I am very positive about MHRA and how it works. I took a concern to it about the particular heart valve that I mentioned and how it was being washed and so on, and the fact that I had confidence in the valve but not in the way that it was being dealt with. Its response was very prompt and effective; it did a very good job in preventing the sort of scandal, which would have been completely inappropriate, that we saw in the PIP implants. In my view, MHRA is very much under-resourced. It does not have enough people. There are hundreds of thousands of medical implants, and it is simply not resourced to look at them all. PIP was very unfortunate.
Q6 Stephen Metcalfe: Do you believe that there is no role for equivalence, therefore, in assessing class III implants-that it is too risky?
Dr Heneghan: You have to get your head around it. Say that Stephen here makes a wonderful device and takes it to a clinical trial, and it is shown to be effective. The problem is that you don’t incentivise anybody to do that, because the problem is that manufacturers around the world will then use equivalence to start making devices that may be slightly cheaper and come to the market. The problem is that we have no system in place to incentivise people to produce evidence.
The problem with the system is that it is expensive to do clinical trials, and most device manufacturers are not like drug companies with £20 million or £30 million floating around; they are in the innovation stage and don’t have the money to do the trials. We have to get our heads around equivalence. The FDA in America will be moving their high-risk devices to PMA and asking for clinical trials on all those devices. You might say that that is anti-innovative, but you should ask yourself where all the companies are located around the world for making devices. People should be aware of the framework of quality, if we want to build high-quality products and not lots of tat and rubbish. I am sorry about that, but that is the problem that we are facing. We will build these systems and then have other companies with equivalence come on board.
Professor Westaby: I don’t think that equivalence works. My biggest research thrust is with miniaturised artificial hearts, which are rapidly becoming equivalent to cardiac transplantation. I believe that they are very important, because the heart failure issue is a global epidemic and we have an off-the-shelf solution to it. However, you cannot say if one device works in an animal for five years that it will work in a human. We have had some big surprises that way.
The way we have to test devices in this country and in the States is with animal work. I have tested an American device; in fact, I did the first permanent implant here and got the world’s longest survival with any type of artificial heart. People like me have to do this work with animals in order to get class III devices implanted, but there is overt hostility in this country to animal work and we don’t feel protected, so I have had to go elsewhere to do it.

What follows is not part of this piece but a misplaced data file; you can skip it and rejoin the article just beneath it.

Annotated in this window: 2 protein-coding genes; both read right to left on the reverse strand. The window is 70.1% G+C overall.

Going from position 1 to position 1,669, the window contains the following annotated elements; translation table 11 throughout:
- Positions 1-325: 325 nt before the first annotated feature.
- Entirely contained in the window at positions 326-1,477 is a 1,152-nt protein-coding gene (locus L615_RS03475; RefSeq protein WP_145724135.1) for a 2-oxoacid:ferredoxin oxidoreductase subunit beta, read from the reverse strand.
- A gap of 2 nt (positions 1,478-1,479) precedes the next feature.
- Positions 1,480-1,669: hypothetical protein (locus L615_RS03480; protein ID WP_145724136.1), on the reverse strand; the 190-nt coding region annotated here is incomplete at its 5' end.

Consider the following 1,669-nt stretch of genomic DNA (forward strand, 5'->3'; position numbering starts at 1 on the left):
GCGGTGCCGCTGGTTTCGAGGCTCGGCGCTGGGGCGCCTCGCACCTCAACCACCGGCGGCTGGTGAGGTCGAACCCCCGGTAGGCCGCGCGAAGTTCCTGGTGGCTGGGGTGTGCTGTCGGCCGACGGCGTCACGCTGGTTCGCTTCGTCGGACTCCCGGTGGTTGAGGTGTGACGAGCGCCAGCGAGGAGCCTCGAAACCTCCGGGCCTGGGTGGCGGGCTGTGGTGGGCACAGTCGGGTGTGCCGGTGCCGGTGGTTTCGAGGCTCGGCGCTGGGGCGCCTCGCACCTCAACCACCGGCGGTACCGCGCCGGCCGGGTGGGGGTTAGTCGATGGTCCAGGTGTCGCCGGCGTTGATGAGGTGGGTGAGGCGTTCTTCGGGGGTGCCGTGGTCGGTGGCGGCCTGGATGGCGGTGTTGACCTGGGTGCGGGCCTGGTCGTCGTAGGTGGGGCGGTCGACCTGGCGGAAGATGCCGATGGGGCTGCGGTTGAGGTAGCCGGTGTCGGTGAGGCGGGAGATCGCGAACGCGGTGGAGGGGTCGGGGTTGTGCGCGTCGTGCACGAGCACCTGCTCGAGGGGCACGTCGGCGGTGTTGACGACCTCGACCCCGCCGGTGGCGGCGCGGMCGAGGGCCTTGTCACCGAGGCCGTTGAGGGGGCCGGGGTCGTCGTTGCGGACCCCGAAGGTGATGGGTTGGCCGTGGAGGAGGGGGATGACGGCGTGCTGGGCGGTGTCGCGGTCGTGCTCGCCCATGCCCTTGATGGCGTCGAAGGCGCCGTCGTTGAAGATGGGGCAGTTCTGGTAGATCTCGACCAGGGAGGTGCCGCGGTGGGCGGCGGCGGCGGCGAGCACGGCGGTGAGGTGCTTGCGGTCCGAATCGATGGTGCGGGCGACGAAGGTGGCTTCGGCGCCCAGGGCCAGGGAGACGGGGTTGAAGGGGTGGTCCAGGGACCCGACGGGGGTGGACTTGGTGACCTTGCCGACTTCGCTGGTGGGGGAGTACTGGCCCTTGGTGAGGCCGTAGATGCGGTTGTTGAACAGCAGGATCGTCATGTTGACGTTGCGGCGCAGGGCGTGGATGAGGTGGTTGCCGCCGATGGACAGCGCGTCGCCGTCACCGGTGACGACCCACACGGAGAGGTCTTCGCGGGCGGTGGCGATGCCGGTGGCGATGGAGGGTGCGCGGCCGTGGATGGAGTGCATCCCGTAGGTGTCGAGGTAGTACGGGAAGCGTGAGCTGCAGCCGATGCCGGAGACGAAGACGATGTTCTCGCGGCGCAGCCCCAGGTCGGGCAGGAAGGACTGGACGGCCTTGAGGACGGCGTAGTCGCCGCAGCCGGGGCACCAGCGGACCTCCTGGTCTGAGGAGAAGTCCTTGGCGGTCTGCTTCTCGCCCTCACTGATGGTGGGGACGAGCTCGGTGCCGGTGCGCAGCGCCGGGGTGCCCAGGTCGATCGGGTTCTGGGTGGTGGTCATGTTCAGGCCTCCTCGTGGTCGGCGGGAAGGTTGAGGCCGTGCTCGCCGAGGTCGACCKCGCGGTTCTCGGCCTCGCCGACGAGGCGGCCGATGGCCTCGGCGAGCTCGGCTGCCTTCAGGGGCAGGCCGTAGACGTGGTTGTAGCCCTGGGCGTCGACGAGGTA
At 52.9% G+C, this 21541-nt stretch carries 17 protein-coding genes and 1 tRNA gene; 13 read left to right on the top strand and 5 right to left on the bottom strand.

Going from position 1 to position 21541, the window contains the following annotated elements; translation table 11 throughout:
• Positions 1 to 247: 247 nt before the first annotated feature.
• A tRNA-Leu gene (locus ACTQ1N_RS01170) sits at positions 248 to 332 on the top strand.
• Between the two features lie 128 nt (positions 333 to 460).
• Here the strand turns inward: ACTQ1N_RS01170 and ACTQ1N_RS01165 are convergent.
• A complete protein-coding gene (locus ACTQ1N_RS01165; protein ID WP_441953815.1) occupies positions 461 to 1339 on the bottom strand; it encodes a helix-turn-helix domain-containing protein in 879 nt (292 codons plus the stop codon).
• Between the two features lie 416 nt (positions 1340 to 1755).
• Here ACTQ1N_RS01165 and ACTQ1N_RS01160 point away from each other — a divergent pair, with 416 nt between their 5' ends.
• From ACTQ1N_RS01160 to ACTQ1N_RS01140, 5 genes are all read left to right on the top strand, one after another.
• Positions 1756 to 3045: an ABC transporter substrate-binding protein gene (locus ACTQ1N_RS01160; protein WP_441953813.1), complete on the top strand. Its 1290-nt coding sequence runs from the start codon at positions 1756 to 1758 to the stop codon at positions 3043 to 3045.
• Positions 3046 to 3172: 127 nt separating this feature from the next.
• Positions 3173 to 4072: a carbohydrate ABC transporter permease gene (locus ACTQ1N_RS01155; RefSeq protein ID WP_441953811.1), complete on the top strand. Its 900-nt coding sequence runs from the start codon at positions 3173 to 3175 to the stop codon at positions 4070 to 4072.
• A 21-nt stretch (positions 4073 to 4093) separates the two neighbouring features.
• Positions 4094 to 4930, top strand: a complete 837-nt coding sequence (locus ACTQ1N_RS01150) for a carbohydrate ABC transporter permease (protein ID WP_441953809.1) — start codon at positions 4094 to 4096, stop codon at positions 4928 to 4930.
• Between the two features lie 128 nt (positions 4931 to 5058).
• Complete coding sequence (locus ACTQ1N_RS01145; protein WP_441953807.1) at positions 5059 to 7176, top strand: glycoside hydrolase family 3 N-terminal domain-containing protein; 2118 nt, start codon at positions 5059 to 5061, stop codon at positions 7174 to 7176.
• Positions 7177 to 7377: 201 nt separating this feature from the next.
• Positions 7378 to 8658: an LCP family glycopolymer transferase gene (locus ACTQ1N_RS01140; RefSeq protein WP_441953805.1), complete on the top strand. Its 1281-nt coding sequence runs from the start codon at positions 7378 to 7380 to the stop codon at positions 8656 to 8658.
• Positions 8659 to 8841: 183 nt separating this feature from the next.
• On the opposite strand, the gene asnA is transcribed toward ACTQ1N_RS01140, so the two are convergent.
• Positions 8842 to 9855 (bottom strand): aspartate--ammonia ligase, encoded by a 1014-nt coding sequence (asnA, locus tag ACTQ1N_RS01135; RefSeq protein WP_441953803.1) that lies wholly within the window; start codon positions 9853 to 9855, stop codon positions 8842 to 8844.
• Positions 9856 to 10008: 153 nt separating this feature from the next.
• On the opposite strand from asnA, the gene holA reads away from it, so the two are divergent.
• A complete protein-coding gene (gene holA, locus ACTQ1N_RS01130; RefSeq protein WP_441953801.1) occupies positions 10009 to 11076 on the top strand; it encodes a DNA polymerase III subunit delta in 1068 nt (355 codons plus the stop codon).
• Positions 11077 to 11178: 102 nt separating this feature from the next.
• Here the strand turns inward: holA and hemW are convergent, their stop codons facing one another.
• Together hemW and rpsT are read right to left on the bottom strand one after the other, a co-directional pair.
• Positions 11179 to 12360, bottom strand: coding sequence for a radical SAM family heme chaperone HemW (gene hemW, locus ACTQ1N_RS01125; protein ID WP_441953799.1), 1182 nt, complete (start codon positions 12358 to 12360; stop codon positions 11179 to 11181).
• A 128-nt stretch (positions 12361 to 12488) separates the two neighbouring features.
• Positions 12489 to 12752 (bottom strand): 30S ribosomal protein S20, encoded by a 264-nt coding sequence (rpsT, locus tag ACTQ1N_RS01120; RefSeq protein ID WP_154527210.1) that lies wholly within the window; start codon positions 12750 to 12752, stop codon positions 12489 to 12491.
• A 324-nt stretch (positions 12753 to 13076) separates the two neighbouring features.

Q7 Stephen Metcalfe: For those particular types of device, do you think that there should be an explicit, specific requirement to have some clinical evidence before they are approved?
Professor Westaby: Yes.
Q8 Stephen Metcalfe: Does anyone disagree with that?
Dr Heneghan: The system in 1976, as it was brought around in the USA, was expected never to have equivalence for implantable devices, but they were in a bind for pre-existing devices. So it was said that there were some devices from before 1976 where you could use equivalence but any device from 1976 onwards should have clinical trials. The great thing about industry is that if they can get round anything they will do it, and they have got round that to such an extent that the majority, even in the US, is equivalence, and they are worried about that. Even the metal hip went into the US system for equivalence, passed through the FDA and got used in their market. That has been a real bind for them and a problem, so they are coming to what you are insinuating. They are calling it total product lifecycle evidence: you build pieces of equipment, and they may go wrong in 20 years, so you have to build with quality for the long term, and that requires trial data at the outset.
Q9 Stephen Metcalfe: If we move from the use of equivalence data to more clinical data for the higher-risk devices, will that delay their arrival into market? You commented on having the ability to use products perhaps five, six or seven years before they get approved by the FDA. Will there be less of a benefit to the patient by moving to an alternative system?